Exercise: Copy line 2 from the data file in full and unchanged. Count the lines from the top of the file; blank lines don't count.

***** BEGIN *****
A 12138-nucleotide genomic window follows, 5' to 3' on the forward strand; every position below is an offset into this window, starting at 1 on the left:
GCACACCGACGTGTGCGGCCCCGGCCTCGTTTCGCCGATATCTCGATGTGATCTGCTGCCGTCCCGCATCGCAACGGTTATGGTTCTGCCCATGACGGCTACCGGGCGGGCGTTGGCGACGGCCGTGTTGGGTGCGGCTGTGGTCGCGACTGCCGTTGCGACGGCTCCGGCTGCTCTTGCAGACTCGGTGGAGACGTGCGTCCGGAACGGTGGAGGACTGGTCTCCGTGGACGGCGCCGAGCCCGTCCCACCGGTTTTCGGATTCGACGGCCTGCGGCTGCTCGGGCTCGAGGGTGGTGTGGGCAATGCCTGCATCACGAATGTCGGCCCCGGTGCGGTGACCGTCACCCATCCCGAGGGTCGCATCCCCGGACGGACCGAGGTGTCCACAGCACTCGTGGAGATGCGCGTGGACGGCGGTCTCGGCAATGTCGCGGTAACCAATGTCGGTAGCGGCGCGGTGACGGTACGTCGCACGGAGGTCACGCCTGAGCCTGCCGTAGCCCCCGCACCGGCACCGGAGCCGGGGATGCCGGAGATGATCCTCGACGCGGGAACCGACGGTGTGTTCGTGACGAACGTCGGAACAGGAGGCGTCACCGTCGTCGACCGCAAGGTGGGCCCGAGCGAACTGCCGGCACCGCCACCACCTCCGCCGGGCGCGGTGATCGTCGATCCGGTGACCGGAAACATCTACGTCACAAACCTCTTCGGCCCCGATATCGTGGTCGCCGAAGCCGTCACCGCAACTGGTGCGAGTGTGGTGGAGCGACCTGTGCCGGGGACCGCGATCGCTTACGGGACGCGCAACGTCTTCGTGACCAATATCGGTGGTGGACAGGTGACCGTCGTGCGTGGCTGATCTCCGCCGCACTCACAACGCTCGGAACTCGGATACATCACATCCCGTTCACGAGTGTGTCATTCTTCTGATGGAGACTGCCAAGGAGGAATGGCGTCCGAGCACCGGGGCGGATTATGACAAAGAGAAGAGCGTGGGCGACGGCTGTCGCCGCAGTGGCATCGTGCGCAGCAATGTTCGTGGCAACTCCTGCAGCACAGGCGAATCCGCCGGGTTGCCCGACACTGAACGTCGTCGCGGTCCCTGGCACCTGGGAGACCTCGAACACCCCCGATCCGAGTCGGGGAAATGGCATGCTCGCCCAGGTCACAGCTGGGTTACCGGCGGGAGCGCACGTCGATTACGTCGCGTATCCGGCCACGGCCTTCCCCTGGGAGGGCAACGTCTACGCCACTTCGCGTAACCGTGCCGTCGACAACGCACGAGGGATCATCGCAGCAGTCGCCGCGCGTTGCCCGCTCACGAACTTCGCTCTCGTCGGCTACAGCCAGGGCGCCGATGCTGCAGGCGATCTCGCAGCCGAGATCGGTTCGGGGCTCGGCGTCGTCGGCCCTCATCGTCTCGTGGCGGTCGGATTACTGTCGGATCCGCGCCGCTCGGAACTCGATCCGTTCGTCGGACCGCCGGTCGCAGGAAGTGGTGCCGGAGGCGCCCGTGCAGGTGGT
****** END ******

GCACACCGACGTGTGCGGCCCCGGCCTCGTTTCGCCGATATCTCGATGTGATCTGCTGCCGTCCCGCATCGCAACGGTTATGGTTCTGCCCATGACGGCTACCGGGCGGGCGTTGGCGACGGCCGTGTTGGGTGCGGCTGTGGTCGCGACTGCCGTTGCGACGGCTCCGGCTGCTCTTGCAGACTCGGTGGAGACGTGCGTCCGGAACGGTGGAGGACTGGTCTCCGTGGACGGCGCCGAGCCCGTCCCACCGGTTTTCGGATTCGACGGCCTGCGGCTGCTCGGGCTCGAGGGTGGTGTGGGCAATGCCTGCATCACGAATGTCGGCCCCGGTGCGGTGACCGTCACCCATCCCGAGGGTCGCATCCCCGGACGGACCGAGGTGTCCACAGCACTCGTGGAGATGCGCGTGGACGGCGGTCTCGGCAATGTCGCGGTAACCAATGTCGGTAGCGGCGCGGTGACGGTACGTCGCACGGAGGTCACGCCTGAGCCTGCCGTAGCCCCCGCACCGGCACCGGAGCCGGGGATGCCGGAGATGATCCTCGACGCGGGAACCGACGGTGTGTTCGTGACGAACGTCGGAACAGGAGGCGTCACCGTCGTCGACCGCAAGGTGGGCCCGAGCGAACTGCCGGCACCGCCACCACCTCCGCCGGGCGCGGTGATCGTCGATCCGGTGACCGGAAACATCTACGTCACAAACCTCTTCGGCCCCGATATCGTGGTCGCCGAAGCCGTCACCGCAACTGGTGCGAGTGTGGTGGAGCGACCTGTGCCGGGGACCGCGATCGCTTACGGGACGCGCAACGTCTTCGTGACCAATATCGGTGGTGGACAGGTGACCGTCGTGCGTGGCTGATCTCCGCCGCACTCACAACGCTCGGAACTCGGATACATCACATCCCGTTCACGAGTGTGTCATTCTTCTGATGGAGACTGCCAAGGAGGAATGGCGTCCGAGCACCGGGGCGGATTATGACAAAGAGAAGAGCGTGGGCGACGGCTGTCGCCGCAGTGGCATCGTGCGCAGCAATGTTCGTGGCAACTCCTGCAGCACAGGCGAATCCGCCGGGTTGCCCGACACTGAACGTCGTCGCGGTCCCTGGCACCTGGGAGACCTCGAACACCCCCGATCCGAGTCGGGGAAATGGCATGCTCGCCCAGGTCACAGCTGGGTTACCGGCGGGAGCGCACGTCGATTACGTCGCGTATCCGGCCACGGCCTTCCCCTGGGAGGGCAACGTCTACGCCACTTCGCGTAACCGTGCCGTCGACAACGCACGAGGGATCATCGCAGCAGTCGCCGCGCGTTGCCCGCTCACGAACTTCGCTCTCGTCGGCTACAGCCAGGGCGCCGATGCTGCAGGCGATCTCGCAGCCGAGATCGGTTCGGGGCTCGGCGTCGTCGGCCCTCATCGTCTCGTGGCGGTCGGATTACTGTCGGATCCGCGCCGCTCGGAACTCGATCCGTTCGTCGGACCGCCGGTCGCAGGAAGTGGTGCCGGAGGCGCCCGTGCAGGTGGT